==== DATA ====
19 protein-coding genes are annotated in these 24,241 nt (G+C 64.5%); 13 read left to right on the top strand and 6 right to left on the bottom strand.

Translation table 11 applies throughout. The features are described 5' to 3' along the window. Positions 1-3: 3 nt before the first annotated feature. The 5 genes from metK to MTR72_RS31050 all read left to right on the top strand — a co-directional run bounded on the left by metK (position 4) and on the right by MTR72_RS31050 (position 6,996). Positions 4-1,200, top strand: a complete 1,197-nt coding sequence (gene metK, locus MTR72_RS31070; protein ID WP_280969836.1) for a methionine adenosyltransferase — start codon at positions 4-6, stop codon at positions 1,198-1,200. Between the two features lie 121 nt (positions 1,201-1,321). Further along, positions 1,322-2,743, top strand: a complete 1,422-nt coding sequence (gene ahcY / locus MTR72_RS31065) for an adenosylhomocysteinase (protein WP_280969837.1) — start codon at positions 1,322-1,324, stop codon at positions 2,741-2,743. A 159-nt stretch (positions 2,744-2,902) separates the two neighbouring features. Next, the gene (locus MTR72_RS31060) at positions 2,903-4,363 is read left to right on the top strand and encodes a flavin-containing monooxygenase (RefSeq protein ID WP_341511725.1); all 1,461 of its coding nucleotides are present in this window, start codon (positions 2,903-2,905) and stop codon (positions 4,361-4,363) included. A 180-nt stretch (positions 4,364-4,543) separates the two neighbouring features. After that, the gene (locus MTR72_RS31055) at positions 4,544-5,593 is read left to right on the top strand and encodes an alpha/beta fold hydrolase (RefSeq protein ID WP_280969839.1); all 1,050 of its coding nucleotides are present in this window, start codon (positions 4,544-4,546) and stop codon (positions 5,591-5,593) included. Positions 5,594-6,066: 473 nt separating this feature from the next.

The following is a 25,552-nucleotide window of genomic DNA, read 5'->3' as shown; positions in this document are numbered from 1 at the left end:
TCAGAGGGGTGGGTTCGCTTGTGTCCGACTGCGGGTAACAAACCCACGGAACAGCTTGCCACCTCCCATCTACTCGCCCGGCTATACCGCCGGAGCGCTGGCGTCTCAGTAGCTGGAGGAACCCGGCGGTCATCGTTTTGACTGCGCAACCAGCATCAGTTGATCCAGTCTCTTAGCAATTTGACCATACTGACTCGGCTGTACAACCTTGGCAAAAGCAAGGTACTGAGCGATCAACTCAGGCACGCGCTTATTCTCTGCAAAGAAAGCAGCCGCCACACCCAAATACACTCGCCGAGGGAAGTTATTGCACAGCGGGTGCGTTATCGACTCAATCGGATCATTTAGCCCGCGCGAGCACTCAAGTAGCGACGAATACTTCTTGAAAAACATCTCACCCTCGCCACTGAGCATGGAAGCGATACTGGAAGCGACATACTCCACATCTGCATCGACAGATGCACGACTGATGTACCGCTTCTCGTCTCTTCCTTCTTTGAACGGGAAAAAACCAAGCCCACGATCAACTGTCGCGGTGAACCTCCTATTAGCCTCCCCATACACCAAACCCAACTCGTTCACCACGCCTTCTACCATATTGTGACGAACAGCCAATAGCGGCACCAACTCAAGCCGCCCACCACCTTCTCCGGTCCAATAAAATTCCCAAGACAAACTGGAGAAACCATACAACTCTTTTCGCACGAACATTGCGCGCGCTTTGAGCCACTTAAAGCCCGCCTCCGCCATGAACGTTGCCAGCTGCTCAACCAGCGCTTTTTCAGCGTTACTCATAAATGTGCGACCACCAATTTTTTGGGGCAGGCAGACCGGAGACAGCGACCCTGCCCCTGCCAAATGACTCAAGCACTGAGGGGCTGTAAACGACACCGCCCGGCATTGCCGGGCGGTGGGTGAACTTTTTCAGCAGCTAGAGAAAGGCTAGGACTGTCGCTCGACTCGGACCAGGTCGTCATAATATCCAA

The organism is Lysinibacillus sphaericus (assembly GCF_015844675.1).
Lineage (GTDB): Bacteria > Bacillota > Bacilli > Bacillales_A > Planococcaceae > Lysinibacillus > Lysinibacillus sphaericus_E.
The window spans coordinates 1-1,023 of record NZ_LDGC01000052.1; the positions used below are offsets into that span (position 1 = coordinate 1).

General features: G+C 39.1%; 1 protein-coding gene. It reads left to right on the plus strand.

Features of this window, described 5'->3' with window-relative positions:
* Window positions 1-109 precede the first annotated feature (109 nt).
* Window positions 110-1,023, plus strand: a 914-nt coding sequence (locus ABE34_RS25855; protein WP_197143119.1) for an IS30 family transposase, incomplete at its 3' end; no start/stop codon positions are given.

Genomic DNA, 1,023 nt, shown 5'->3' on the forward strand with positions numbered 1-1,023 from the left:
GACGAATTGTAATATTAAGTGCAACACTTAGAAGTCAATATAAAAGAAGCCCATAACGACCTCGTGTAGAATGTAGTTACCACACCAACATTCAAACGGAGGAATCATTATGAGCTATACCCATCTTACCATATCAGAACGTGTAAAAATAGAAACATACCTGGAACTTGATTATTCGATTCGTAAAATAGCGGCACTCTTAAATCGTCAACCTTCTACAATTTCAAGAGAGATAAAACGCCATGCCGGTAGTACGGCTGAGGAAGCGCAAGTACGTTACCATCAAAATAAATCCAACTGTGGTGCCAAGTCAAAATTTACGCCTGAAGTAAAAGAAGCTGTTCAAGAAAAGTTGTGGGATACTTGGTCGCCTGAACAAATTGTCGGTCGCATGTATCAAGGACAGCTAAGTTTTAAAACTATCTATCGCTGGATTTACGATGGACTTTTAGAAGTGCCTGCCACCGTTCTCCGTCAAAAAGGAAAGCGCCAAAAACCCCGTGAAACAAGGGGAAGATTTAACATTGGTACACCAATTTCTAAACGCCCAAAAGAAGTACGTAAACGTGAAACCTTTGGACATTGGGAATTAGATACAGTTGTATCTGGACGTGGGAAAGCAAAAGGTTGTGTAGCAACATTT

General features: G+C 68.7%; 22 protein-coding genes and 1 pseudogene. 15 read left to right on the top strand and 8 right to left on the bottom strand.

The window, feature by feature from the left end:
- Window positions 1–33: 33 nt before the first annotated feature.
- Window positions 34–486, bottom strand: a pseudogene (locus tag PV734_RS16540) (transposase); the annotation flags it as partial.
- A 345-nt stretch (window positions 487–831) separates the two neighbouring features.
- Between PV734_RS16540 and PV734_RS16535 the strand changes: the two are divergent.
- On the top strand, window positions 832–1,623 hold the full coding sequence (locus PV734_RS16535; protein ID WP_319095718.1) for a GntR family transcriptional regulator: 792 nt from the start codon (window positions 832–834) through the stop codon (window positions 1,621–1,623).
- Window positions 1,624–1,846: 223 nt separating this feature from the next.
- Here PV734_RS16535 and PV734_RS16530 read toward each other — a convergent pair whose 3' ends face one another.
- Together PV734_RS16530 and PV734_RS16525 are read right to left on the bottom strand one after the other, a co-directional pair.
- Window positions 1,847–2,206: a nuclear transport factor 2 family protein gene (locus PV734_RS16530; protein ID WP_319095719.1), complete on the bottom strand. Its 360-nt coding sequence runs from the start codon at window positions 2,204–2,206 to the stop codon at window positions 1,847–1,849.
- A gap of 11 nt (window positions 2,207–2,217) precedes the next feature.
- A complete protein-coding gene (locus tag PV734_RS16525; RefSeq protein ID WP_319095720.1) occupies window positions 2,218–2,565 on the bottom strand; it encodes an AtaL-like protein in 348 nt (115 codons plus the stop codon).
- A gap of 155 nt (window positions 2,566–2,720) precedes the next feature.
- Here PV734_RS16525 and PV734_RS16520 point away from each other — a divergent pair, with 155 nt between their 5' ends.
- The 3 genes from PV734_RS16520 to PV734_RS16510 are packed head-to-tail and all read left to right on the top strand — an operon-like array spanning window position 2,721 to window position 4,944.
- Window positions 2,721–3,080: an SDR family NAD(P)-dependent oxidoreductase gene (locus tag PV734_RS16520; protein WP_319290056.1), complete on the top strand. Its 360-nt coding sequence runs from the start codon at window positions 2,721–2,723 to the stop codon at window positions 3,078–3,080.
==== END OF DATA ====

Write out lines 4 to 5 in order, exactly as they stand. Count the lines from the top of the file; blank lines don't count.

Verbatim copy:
TCAGAGGGGTGGGTTCGCTTGTGTCCGACTGCGGGTAACAAACCCACGGAACAGCTTGCCACCTCCCATCTACTCGCCCGGCTATACCGCCGGAGCGCTGGCGTCTCAGTAGCTGGAGGAACCCGGCGGTCATCGTTTTGACTGCGCAACCAGCATCAGTTGATCCAGTCTCTTAGCAATTTGACCATACTGACTCGGCTGTACAACCTTGGCAAAAGCAAGGTACTGAGCGATCAACTCAGGCACGCGCTTATTCTCTGCAAAGAAAGCAGCCGCCACACCCAAATACACTCGCCGAGGGAAGTTATTGCACAGCGGGTGCGTTATCGACTCAATCGGATCATTTAGCCCGCGCGAGCACTCAAGTAGCGACGAATACTTCTTGAAAAACATCTCACCCTCGCCACTGAGCATGGAAGCGATACTGGAAGCGACATACTCCACATCTGCATCGACAGATGCACGACTGATGTACCGCTTCTCGTCTCTTCCTTCTTTGAACGGGAAAAAACCAAGCCCACGATCAACTGTCGCGGTGAACCTCCTATTAGCCTCCCCATACACCAAACCCAACTCGTTCACCACGCCTTCTACCATATTGTGACGAACAGCCAATAGCGGCACCAACTCAAGCCGCCCACCACCTTCTCCGGTCCAATAAAATTCCCAAGACAAACTGGAGAAACCATACAACTCTTTTCGCACGAACATTGCGCGCGCTTTGAGCCACTTAAAGCCCGCCTCCGCCATGAACGTTGCCAGCTGCTCAACCAGCGCTTTTTCAGCGTTACTCATAAATGTGCGACCACCAATTTTTTGGGGCAGGCAGACCGGAGACAGCGACCCTGCCCCTGCCAAATGACTCAAGCACTGAGGGGCTGTAAACGACACCGCCCGGCATTGCCGGGCGGTGGGTGAACTTTTTCAGCAGCTAGAGAAAGGCTAGGACTGTCGCTCGACTCGGACCAGGTCGTCATAATATCCAA

The organism is Lysinibacillus sphaericus (assembly GCF_015844675.1).